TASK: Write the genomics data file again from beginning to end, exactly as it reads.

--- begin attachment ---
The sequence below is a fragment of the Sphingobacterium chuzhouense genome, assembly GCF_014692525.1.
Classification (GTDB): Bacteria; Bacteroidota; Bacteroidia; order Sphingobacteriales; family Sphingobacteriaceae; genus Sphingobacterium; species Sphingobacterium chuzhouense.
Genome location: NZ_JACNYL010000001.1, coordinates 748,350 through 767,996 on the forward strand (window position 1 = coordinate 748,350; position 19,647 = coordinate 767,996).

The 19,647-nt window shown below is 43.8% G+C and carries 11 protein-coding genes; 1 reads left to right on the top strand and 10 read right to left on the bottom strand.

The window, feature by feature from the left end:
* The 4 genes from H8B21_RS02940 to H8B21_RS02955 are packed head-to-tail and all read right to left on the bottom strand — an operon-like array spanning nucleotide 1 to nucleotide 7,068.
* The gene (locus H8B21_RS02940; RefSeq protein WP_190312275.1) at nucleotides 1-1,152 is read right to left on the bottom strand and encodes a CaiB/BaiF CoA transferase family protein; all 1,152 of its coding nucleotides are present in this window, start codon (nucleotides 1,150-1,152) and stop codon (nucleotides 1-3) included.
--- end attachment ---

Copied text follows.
The sequence below is a fragment of the Sphingobacterium chuzhouense genome, assembly GCF_014692525.1.
Classification (GTDB): Bacteria; Bacteroidota; Bacteroidia; order Sphingobacteriales; family Sphingobacteriaceae; genus Sphingobacterium; species Sphingobacterium chuzhouense.
Genome location: NZ_JACNYL010000001.1, coordinates 748,350 through 767,996 on the forward strand (window position 1 = coordinate 748,350; position 19,647 = coordinate 767,996).

The 19,647-nt window shown below is 43.8% G+C and carries 11 protein-coding genes; 1 reads left to right on the top strand and 10 read right to left on the bottom strand.

The window, feature by feature from the left end:
* The 4 genes from H8B21_RS02940 to H8B21_RS02955 are packed head-to-tail and all read right to left on the bottom strand — an operon-like array spanning nucleotide 1 to nucleotide 7,068.
* The gene (locus H8B21_RS02940; RefSeq protein WP_190312275.1) at nucleotides 1-1,152 is read right to left on the bottom strand and encodes a CaiB/BaiF CoA transferase family protein; all 1,152 of its coding nucleotides are present in this window, start codon (nucleotides 1,150-1,152) and stop codon (nucleotides 1-3) included.